I don't have any extraordinary consumption stories for this week, unfortunately. Yet money has still flowed freely from my pocket: laundry, Paces, copy card, postal delivery, etcetera. My only real shopping experience was in a grocery store in Dickenson, Pennsylvania, out in the boondocks, 2 & 1/2 hours from here. My lacrosse team travelled there for an away game; after playing, every Swat player was given cash to buy herself dinner at a nearby Chinese restaurant, a pizza parlor or a grocery store. I chose the latter and ended up wandering around the supermarket in search of some yummy, healthy food. A strong wave of haughty snobbery bubbled up in me as I walked down the aisles of processed Americana food. How can people live with these artificial products as their nutritional staples? I longed to be back in my hippie hometown to shop at the Ashland Community Food Store, with its deli full of fresh hummus, tofu sandwiches, California nori rolls, tabouli, black bean burritos, blue corn chips, pesto, natural juices and organic fruits & vegetables. While it has been hard for me to put my finger on the real differences between west coast and east coast cultures (though I certainly feel them in a nebulous sort of way), grocery products can be identified as a definite divergence. The Dickenson store's deli gave me a choice of hot dogs, jello, ham sandwiches, coleslaw, soda, cake and meat galore. After a lengthy period of bitter deliberation, I finally bought a yogurt and a bagel -- and then went next door for pizza.
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"If you do not tell the truth about yourself you cannot tell it about other people."
Gertrude Stein names her book Everybody's Autobiography, which is quite interesting. The first sentence of the introduction may be a further illustration of the title's meaning: "Alice B. Toklas did hers and now anybody will do theirs." I see this line as an indicator of what voice she is using, as her last "autobiography" was from the perspective of her lover, Toklas, and this one can be seen as the voice of anybody -- an embodiment of certain truths open to interpretation. Stein uses stories about other people (Picasso, Dali, her hired servants, friends, etcetera) to reveal herself. She does this in an unusual style, stretching my comfort boundaries in her manipulation of the English language. Her punctuation is much different than usual, with a lack of question marks, quotation marks and few commas. In some ways, this makes the language flow in a smoother way, while in other cases it was quite difficult for me to read. Stein's work strikes me as a planned stream of consciousness, like she's talking to the reader, or thinking out loud. Yet we know that the author is thinking ahead (not just rambling) because of the complicated web of connected topics, layered together like scales on a fish. Something will pop up, seemingly random, and it is not until later that I see how it relates to everything else, how it fits into the big puzzle of overlapping ideas. Stein also shows that she is thinking ahead with her references to later information ("But more of this as we go on," 12). Sometimes the material seems choppy and unrelated, going off on long tangents; then other parts (or the same parts in retrospect, after reading more) follow a fluid track of coherent associations. Other thoughts I have (that are too random to put together in paragraph form, although Stein might beg to differ):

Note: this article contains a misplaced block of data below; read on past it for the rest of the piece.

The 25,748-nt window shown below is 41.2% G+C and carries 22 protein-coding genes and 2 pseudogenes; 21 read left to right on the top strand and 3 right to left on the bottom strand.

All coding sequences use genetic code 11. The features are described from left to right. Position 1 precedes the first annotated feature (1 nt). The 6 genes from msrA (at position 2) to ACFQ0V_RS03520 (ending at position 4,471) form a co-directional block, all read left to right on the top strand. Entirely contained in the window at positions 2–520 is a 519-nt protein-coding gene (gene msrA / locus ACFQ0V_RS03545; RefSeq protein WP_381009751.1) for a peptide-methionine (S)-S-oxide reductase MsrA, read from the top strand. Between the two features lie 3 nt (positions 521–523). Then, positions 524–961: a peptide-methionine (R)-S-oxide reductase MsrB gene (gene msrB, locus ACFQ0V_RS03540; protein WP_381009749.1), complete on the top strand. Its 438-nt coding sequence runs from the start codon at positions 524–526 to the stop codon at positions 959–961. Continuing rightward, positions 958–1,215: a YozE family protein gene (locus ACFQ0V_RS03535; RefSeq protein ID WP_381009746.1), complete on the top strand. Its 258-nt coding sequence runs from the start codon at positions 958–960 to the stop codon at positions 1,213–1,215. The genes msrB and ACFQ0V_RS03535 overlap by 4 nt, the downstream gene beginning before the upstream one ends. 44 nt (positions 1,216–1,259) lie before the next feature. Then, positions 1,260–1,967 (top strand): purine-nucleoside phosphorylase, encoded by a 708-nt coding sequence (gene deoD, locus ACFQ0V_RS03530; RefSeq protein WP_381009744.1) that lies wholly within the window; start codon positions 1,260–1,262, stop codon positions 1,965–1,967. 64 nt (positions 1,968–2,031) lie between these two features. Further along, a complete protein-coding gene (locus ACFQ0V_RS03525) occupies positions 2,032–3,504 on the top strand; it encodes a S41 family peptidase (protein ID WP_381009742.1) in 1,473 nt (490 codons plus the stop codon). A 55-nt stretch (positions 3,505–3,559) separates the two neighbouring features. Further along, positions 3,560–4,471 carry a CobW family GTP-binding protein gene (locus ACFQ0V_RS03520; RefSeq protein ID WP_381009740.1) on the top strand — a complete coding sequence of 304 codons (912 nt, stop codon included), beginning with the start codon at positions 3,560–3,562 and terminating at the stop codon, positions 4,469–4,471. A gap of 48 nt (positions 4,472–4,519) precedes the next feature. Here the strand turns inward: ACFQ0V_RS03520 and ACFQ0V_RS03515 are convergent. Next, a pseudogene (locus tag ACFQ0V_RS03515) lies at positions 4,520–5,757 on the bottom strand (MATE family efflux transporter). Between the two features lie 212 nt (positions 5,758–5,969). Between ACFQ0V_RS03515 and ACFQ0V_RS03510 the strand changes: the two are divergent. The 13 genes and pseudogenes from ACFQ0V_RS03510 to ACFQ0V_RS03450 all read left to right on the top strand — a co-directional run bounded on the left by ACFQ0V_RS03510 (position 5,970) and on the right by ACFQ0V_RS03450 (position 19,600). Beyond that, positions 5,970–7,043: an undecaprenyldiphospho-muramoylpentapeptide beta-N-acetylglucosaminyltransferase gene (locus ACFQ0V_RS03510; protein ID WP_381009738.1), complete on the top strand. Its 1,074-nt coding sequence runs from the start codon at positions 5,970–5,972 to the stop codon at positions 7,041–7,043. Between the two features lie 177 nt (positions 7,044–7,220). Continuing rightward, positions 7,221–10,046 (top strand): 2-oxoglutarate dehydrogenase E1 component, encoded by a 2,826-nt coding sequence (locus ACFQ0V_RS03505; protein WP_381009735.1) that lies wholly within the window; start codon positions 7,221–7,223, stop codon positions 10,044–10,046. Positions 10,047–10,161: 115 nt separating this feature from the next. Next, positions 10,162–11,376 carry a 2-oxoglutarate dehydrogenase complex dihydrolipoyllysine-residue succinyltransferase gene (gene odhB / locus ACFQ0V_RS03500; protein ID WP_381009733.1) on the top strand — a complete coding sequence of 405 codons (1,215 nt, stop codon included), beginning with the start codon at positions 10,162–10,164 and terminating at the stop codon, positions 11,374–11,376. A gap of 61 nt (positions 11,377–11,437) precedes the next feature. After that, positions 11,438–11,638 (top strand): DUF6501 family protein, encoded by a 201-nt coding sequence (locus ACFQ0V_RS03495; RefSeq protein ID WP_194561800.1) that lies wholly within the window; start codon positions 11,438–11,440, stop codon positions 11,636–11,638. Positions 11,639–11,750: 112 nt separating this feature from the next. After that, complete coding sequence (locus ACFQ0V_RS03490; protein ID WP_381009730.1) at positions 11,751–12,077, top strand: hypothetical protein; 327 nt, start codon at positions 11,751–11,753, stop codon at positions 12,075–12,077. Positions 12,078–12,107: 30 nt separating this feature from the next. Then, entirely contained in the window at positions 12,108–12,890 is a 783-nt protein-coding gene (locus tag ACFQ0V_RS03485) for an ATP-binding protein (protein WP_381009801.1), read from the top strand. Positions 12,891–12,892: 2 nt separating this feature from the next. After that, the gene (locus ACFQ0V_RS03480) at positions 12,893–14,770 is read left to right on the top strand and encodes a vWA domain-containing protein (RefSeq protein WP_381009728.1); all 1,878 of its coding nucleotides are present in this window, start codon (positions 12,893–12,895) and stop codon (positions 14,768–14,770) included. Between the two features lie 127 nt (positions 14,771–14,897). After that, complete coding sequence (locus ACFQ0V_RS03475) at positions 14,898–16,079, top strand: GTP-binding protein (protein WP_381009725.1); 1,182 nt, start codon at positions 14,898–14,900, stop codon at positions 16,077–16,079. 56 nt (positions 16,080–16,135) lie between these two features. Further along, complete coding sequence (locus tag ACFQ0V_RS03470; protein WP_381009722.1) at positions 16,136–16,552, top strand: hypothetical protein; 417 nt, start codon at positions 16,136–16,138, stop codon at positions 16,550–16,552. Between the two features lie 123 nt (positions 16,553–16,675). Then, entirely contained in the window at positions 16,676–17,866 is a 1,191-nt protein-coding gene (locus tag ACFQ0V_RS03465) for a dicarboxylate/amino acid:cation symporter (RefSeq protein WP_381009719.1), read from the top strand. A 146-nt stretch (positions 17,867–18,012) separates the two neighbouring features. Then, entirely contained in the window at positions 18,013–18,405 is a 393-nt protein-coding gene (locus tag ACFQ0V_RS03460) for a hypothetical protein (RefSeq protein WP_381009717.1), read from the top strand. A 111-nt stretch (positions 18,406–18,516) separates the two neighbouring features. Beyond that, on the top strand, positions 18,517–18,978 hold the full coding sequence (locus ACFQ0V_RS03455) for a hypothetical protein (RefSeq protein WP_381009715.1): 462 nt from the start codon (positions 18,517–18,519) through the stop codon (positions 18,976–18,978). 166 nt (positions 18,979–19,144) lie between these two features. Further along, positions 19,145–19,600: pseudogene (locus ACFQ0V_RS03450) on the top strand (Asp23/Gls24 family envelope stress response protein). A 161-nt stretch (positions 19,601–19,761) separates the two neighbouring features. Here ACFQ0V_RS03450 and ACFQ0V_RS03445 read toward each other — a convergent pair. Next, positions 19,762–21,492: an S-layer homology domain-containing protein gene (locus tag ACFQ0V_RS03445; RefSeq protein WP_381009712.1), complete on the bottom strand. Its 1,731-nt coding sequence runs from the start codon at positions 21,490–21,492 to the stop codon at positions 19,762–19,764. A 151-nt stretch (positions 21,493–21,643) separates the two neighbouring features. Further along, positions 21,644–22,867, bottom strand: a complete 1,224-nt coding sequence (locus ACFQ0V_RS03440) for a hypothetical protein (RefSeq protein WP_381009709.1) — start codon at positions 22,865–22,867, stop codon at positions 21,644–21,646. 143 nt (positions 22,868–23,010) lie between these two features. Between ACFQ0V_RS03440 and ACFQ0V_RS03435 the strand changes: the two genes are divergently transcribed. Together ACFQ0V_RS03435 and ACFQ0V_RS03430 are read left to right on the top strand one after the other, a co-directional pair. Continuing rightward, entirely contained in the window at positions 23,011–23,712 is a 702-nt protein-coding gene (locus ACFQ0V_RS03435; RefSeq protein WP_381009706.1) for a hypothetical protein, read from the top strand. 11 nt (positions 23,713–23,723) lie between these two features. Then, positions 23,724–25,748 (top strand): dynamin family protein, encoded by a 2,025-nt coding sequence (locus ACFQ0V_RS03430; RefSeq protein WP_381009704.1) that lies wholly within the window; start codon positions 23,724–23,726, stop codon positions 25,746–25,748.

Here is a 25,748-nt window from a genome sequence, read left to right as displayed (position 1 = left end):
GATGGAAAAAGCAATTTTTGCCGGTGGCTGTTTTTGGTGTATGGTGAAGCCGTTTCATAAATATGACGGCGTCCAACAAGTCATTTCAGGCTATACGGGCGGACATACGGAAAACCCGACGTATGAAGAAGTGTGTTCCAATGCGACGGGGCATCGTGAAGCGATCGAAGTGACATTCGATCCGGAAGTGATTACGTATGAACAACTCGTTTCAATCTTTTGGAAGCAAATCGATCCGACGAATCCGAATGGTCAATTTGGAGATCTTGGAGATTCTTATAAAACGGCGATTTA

- By only reading it through once, I feel like I'm only soaking up a sliver of the work; I wonder how much more of it would make sense to me if I tried reading it again?
- The physical layout of a book makes a big difference to me, and I like this one, done by Exact Change publishers. Nice font. Nice squiggly line at the top of the page.
- Who was Dashiell Hammett? According to my investigation, in the late 1920s he became the unquestioned master of detective fiction in America. Raymond Chandler is quoted as saying that "Hammett was spare, hard-boiled, but he did over and over what only the best writers can ever do. He wrote scenes that seemed never to have been written before." (For more info, go to: http://nanaimo.ark.com/~wilted/) It's interesting that Hammet was a detective writer when Stein refers to this style of fiction numerous times. So, was the whole "Blood on the dining room floor" story about the broken cars and hired servant couple a detective piece?
- Stein never refers to Alice B. Toklas just by her first name, even though they were close friends and lovers. The reference is always in full name form, although the inclusion of her middle initial varies. Any significance?
On page 312, Wayne Koestenbaum writes, "The writing [Stein's] is exactly what it seems on the surface. It has no hidden depths." Is this claim really true? Part of me disagrees, for I think that analyzing Stein's use of word choice, repetition and structure has the potential to uncover meanings that are not apparent at face value. Maybe I am misreading Koestenbaum's idea, for as he points out earlier, Stein's private life is woven into her work, appearing in code language (302). Doesn't this mean that her work has various levels of meaning -- more than mere surface value? Except for this issue, I found his critique to be interesting and clear, making me feel more comfortable with Stein's "Advertisements" and "If You Had Three Husbands." My reading style loosened up a little for these works, going with the flow more than usual. They actually did not make much sense to me, but Koestenbaum reminded me to look at each sentence individually. What was Stein thinking when she wrote these?
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